Establishing Roles and Responsibilities

It is not enough merely to make contingency strategy plans for information backup, alternative sites, and hardware and software acquisition and replacement; the planning must also include designated teams to implement the various strategies—teams that are trained and ready to respond to the minor or major incident that has triggered implementation of the DRP. These teams may include, but are not limited to:

  • Management team,
  • Outage assessment team,
  • Operating system administration team,
  • Server recovery team,
  • Local area network/wide area network (LAN/WAN) recovery team,
  • Database recovery team,
  • Network operations team,
  • Application recovery team,
  • Telecommunications team,
  • Testing team,
  • Physical/personnel security team, and
  • Procurement team.5

Moreover, the DRP and its included strategies must recognize the possible need for multiple teams performing similar functions, for example, specialized application and software systems that each needs its own dedicated team. And, assuming the occasion for activating the team is a disaster that disrupts communications through normal office channels, the disaster recovery team coordinators must have alternative means to contact members of their teams, such as home address, cell phone, personal e-mail, and contact information for a close friend or relative that is likely to have access to the member.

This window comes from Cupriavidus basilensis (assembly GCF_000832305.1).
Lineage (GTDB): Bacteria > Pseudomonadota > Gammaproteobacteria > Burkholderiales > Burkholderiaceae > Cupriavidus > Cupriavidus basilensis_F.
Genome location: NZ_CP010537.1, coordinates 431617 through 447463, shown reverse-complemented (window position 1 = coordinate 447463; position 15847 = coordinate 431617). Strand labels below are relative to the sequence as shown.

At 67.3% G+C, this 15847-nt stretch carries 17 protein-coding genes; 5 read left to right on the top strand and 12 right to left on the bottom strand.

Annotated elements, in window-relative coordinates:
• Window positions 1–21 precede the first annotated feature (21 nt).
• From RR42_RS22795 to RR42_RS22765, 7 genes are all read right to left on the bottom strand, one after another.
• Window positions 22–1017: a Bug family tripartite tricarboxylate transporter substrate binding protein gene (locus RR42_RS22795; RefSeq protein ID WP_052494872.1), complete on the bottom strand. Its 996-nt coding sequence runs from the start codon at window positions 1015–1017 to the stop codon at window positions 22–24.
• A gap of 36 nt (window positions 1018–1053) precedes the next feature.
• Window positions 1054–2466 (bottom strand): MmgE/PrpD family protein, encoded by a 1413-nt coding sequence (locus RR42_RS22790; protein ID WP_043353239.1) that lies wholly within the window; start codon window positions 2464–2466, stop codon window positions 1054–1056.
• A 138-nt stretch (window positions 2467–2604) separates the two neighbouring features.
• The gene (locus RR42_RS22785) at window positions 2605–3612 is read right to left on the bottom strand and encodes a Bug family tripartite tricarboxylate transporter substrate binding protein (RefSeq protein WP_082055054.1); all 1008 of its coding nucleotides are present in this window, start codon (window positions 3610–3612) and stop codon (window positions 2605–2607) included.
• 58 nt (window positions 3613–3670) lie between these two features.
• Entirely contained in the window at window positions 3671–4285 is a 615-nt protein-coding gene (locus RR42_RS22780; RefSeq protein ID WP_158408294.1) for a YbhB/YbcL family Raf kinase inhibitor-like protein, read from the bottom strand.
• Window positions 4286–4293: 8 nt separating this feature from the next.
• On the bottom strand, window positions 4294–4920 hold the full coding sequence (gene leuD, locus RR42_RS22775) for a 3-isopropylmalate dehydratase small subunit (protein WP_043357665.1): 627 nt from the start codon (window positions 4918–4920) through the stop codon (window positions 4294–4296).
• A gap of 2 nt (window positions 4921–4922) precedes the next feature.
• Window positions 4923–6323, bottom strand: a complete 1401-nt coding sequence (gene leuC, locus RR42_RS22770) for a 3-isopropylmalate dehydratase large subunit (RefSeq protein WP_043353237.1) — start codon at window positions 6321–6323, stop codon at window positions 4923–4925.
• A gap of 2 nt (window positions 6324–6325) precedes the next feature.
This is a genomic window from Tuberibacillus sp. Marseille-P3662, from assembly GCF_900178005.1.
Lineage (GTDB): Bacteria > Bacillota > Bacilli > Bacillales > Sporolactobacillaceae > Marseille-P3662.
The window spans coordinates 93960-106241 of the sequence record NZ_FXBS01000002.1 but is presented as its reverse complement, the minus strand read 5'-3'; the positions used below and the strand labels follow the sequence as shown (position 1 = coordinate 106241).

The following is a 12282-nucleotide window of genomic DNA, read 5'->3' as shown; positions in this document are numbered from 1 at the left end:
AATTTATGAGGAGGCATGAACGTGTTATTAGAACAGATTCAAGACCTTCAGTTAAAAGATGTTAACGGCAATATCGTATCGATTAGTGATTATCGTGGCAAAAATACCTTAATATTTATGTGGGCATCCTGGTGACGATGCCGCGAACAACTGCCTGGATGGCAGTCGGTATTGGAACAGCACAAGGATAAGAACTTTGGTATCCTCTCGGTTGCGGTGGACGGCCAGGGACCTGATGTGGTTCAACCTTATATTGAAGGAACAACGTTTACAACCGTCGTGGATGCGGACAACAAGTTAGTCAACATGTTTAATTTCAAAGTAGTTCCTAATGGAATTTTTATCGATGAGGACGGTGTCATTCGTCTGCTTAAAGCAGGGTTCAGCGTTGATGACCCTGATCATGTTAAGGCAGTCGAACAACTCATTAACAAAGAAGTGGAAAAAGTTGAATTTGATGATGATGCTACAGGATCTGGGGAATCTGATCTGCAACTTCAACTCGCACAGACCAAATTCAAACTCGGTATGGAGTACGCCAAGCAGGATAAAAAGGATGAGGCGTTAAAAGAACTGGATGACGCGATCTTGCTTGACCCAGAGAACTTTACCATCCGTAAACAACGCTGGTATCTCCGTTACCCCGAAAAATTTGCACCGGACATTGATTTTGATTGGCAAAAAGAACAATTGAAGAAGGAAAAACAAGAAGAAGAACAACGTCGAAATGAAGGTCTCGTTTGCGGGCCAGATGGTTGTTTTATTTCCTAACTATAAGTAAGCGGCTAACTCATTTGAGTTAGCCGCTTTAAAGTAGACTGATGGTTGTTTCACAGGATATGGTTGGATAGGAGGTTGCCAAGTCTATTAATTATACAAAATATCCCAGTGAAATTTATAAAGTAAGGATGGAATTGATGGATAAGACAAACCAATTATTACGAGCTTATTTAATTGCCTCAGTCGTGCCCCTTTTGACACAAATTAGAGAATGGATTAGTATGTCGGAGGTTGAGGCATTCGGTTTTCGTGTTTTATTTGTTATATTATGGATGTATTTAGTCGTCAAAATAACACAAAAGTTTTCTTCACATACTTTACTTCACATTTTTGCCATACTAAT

Testing and Training

Each discrete part of the DRP should be maintained in a state of readiness. This includes having trained personnel ready to fulfill their roles and responsibilities within the plan. Testing of the systems should occur at regular, predefined intervals to ensure that the plan is not deficient or outdated and to confirm the accuracy of the process needed to recover each system that has suffered from the disaster disruption. Indeed, the disaster recovery implementation team must test the various systems after recovery to ensure that a DRP has performed as expected. In this regard, end-to-end disaster recovery exercises should be considered to provide a realistic readiness status and bring out any complexities, intricacies, or imperfections in the plans for recovering multiple systems in the case of a widespread catastrophe.6 Thorough preparation and coordination involve a great deal of planning from all the participating teams. “Mini” tests and some end-to-end testing of various components will give the best opportunity of identifying potential issues before they occur and provide some reasonable basis to assure the adequacy of the DRP for multiple systems.

Training for each person assigned disaster recovery implementation responsibilities is critical to ensure that each member of the team is prepared to participate in testing, simulated exercises, and, should the worst happen, actual disaster recovery implementation.

Plan Maintenance